Vinnie isn’t that big slug type of player; I just think the new type of goal scorer is more evasive than invasive.  Doesn’t Jonathan Toews strike you as a more effective guy in today’s game?  The guys scored 34 times as a 21 year old captain last year.  He’s following in Lecavaliers footsteps as the young captain, but is already trouncing the numbers Vinnie put up at that age.

So without further ado… My list:

1. Sidney Crosby

2. Ryan Getzlaf

3. Jarome Iginla

4. Roberto Luongo

5. Rick Nash

6. Mike Green

7. Jonathan Toews

8. Joe Thornton

9. Shea Weber

10. Cam Ward

I’d put those guys out against any country, any day.  (Wait, except Russia.  Not sure what they’re doing over there, but it’s starting to resemble cheating).

Comments

23 Responses to “Top Ten Canadians in the Game”
  1. Cole says:

    Pretty tough to argue with that list!

    I would have slid Mr. Niedermayer in there though!

    If the Olympics were to start today I’m pretty sure he’s the go-to guy on the point (not to mention he’s probably captain-worthy and has won everything possible in the hockey world)!

    Another solid writeup though Mr. Bourne – I love reading your stuff!

  2. josh ciocco says:

    I like Ward, but I’d prolly go with Mike Richards if I had the option. And no heatley huh? Drama aside I’d take him over a couple guys on that list. Jeff Carter and Corey Perry would both get honorable mentions. Cammallari made his case too last year. Jason Spezza will cry about not being top, he’s not too shabby either. Won’t be long before Travis Zajac starts entering these conversations as well… Jeesus, and your complaining, Canada could make 3 olympic teams and all would finish top 6.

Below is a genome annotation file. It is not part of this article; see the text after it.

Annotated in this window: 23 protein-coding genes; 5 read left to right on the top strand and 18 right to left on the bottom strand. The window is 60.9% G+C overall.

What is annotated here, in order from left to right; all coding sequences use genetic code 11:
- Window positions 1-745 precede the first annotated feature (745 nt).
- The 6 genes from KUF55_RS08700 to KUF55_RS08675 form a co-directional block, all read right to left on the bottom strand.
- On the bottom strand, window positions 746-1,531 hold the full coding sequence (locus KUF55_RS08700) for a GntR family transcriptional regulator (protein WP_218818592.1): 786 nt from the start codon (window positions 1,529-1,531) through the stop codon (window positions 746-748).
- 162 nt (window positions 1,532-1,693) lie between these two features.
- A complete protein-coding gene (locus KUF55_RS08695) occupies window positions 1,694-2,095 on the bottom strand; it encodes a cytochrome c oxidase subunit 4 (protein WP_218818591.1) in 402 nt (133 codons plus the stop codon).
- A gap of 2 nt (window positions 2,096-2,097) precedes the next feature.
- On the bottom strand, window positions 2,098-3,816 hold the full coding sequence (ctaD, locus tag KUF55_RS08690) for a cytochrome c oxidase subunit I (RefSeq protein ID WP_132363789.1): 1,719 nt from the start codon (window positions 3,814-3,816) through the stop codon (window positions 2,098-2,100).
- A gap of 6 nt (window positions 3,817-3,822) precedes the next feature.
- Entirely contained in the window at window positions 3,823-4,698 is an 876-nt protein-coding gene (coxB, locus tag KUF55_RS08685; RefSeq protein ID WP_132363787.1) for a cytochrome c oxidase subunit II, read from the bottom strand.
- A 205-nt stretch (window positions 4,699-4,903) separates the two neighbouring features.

3. jtbourne says:

    I was thinking, man, Philly’s got some great Canadian forwards don’t they? Richards, Carter, Gagne, Briere… probably more, I dunno. Heatley I had pencilled in, but just missed it. And I saw Spezza was invited as a “replacement” to the tryout. But Andy Macdonald got one on his own??

  4. Beckmann says:

    I agree with most of the choices but a question. Does performance in the playoffs factor into this or is it just based on skill? If you include the playoffs Thornton definitely wouldn’t make the list for me as he seems to pull a disappearing act when it matters. I’d have a hard time leaving Fleury off the list after last years performance and I’m not sure about Toews as I doubt he would crack the top two lines on Team Canada or if he will even make it.

  5. JD says:

    Good looking list Bourne, think I would have snuck M. Richards in there somewhere though (over Joey T maybe). I never know what to make of Nash. On one hand he always seems to look kind of lackadaisical and utterly one-dimensional out there. On the other, however, he’s a legit 40 goal guy who has never played with a true #1 centreman. Not sure how much press you got down there about the Olympic orientation camp, but he was paired with Sid the whole week. On paper anyways, I don’t think you could hand pick two guys more suited to playing with each other on account of their playing styles.

  6. JD says:

    P.S. I don’t think E. Staal gets enough credit either. The way that guy can fly down his off wing (as a centreman) and shoot in stride/dangle has to be downright scary for d-men. I thought his playoff performance last year was phenomenal. Oh ya, over the last 4 years he’s averaged 38 goals, and in sticking with your theme, he’s 24

  7. jtbourne says:

    Right, if he played in Toronto and not Carolina, he’d be mentioned in the first breath.

  8. josh ciocco says:

    As far as I’m concerned Andy Macdonald could be placed on the power play unit with Shane Doan, Marc Savard, Eric Staal, and Ryan Smyth—- the all boring unit

  9. Deirdre says:

    Sadly the problem (IMHO) with Eric Staal is when he *doesn’t* have the puck he’s a defensive burden. He’s lazy getting back to the bench, and sometimes downright in the way. I imagine his play style is why Marc is looking so good on defense!

  10. Neil says:

    I like your list better than NHL.com’s but “Top Ten Canadians in the Game” is too vague, maybe they are putting Brodeur and Pronger in there because they have won the cups, played a long time, won some international medals, etc. Top Ten in skill right now? Top Ten in skill plus untapped potential? Top Ten in skill/potential/playoffsuccess?